German-Americans have a long and proud history in the United States dating all the way back to 1607 and the settlement of Jamestown, Virginia. Approximately 120 years ago, they were the predominant group in the country with Little Germanies everywhere and New York City being the world’s third largest German-speaking city — after Berlin and Vienna. Entire communities, spreading from Pennsylvania to the Midwest and all the way to rural Texas, consisted almost exclusively of German immigrants and their children. Names like famous piano maker Steinway, whose first products were made by Heinrich Steinweg, Boeing, company founder Bill Boing was the son of a German immigrant, Henry John Heinz, who built a fortune inventing ketchup, and many others represent some well known German-Americans whose creative spirit, dedication to hard work, and entrepreneurism helped build the United States. All German-Americans, famous or not, have left a mark, and even today, Americans of German descent still number some 45 million people, and we want to ensure that their stories are not forgotten.
The collection, recording, preservation, and exhibiting of this rich cultural legacy has been our mission, since we first opened our doors in March 2010, and we are proud to make this important aspect of American history available to audiences of all ages. We want to recognize and sincerely thank all of you who have helped us succeed and continue to do so, but especially former GAHF President Bern Deichman, who was instrumental in the acquisition of Hockemeyer Hall, and Walter Lehmann who spearheaded donor recognition efforts for the historic building’s purchase.
History doesn’t end, and neither does our work. We have created a special virtual tour, sorted by date, of all the exhibits displayed at our museum. We hope you enjoy this online journey back in time.
While 2020, is the 10th anniversary of our museum, our foundation, turned 40 in 2017. View the 40th Anniversary Booklet for the German-American Heritage Foundation by clicking on the “Read more” button below.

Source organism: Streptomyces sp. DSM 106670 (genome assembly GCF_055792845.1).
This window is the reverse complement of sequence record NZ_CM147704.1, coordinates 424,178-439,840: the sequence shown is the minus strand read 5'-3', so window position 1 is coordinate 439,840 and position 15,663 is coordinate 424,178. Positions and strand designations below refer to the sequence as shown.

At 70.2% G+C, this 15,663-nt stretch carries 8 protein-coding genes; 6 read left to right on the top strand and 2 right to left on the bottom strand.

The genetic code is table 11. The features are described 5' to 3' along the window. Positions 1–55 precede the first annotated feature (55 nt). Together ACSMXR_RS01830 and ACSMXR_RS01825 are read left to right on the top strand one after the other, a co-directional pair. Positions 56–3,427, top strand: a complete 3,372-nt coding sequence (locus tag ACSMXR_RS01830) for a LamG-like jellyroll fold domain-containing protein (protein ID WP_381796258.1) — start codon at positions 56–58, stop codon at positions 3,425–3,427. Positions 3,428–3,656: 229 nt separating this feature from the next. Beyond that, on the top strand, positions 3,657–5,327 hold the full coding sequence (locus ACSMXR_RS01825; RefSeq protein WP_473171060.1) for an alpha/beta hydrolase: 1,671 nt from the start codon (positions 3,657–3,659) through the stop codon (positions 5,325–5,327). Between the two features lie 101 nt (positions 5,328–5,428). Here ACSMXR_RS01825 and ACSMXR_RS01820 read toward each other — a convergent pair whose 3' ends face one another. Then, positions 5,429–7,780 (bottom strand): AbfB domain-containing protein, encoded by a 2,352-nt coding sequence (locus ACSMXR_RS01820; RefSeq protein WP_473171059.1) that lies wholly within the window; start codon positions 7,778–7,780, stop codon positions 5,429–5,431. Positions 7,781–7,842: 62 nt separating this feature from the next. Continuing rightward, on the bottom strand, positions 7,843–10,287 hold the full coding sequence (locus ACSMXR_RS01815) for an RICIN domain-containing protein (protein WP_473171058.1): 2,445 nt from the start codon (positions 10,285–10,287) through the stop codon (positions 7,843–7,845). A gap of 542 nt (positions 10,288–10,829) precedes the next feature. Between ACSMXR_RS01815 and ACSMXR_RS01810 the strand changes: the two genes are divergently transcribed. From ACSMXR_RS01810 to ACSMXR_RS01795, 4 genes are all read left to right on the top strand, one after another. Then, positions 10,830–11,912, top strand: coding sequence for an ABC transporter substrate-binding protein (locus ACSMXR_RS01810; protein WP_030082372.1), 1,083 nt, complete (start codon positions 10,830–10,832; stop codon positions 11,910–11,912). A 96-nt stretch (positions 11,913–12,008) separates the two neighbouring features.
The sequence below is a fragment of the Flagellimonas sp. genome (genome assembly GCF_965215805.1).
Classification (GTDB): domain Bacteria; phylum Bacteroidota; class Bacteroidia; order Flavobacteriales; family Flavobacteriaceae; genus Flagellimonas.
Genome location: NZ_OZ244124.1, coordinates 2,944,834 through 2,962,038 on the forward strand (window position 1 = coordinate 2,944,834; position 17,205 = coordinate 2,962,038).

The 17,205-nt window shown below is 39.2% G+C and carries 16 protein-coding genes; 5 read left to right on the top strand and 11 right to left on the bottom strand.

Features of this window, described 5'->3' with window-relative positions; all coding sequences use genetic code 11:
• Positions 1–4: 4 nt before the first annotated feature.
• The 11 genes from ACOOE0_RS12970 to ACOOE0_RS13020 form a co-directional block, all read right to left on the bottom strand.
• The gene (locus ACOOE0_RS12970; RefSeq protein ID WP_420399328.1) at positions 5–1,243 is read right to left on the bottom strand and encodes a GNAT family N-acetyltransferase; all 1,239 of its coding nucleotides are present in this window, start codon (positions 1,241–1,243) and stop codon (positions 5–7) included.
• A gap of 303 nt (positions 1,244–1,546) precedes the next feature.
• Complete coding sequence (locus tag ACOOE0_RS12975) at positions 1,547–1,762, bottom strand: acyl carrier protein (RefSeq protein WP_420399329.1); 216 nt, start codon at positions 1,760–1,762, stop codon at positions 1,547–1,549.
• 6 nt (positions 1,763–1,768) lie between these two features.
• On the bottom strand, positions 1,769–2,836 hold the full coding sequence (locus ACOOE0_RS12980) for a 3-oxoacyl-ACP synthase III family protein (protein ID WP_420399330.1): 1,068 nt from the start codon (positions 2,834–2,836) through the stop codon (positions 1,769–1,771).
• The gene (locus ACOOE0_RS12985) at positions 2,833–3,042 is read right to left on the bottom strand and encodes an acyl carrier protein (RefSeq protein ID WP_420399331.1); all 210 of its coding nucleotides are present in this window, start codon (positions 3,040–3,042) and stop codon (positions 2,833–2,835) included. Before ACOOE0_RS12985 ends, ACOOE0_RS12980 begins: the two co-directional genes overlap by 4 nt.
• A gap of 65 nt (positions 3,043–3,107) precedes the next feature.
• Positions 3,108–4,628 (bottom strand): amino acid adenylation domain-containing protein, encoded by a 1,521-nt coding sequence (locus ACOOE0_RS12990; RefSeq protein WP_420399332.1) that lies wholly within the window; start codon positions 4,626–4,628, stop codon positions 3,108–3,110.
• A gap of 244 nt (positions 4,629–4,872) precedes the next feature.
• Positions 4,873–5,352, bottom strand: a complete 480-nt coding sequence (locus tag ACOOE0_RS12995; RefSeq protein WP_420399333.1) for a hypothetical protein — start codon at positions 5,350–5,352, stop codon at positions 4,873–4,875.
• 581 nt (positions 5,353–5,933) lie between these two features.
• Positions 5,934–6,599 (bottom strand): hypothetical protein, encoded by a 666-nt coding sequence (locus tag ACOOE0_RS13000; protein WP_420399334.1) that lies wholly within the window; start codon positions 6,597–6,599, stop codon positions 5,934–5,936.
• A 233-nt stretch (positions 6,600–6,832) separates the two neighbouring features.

Grand opening of the German-AmericanHeritage Museum of the USA and GAHF offices at Hockemeyer Hall in March.
25th Anniversary of German-American Day. Oral History Research Project to capture thousands of stories of German-Americans is launched.
GAHF petitions for a piece of the Berlin Wall.
GAHM welcomes UTOPIA exhibit which tells the migration story of 500 immigrants who came from Gießen to settle in Missouri.
It also presents “The White Rose,” an exhibit commemorating student resistance against Hitler.
Five-year anniversary of GAHMUSA.
GAHF acquires a piece of the Berlin Wall, thanks to the efforts of Hardy von Auenmüller. The Wall is on display at the Embassy of Germany in Washington, DC.
100 years of Hollywood Exhibit opens at GAHMUSA.
Celebration of the 40th anniversary of the inception of the GAHF. 30-year celebration of the Council of 1000 Gala Fundraiser and Award Dinner and Distinguished German-American of the Year Award.
GAHMUSA hosts “Lawyers without Rights”, an exhibit portraying the faith of German lawyers of Jewish descent through their personal stories.
Celebration of the 40th anniversary of GAHF/UGAC on June 5.
GAHF/GAHM become a partner in the Deutschlandjahr USA 2018/2019 project to promote German-American friendship. GAHF’s seminar “500 Years of Lager Brewing: The German Tradition Meets the American Dream” with beer expert Marnie Old kicks off on October 27 and travels the country throughout 2019.
In April, we featured our first ever German-American Bakeoff Competition as part of our “Culinary Customs Exhibit“.The German documentary “Hiwwe wie Driwwe” celebrates its Washington, DC premiere at the GAHM in the presence of the film team in June.
In September, the GAHM features its first art exhibit with more than 50 original works by German-American artist Fritz Faiss.
GAHM celebrates 10th anniversary.
Chronology of Exhibits
The German-American Heritage Foundation (aka United German-American Committee of the USA, Inc.) is a 501(c)(3) non-profit organization (EIN 23-2033554), and donations are tax-deductible to the full extent of the law. Please remember GAHF in your estate plans.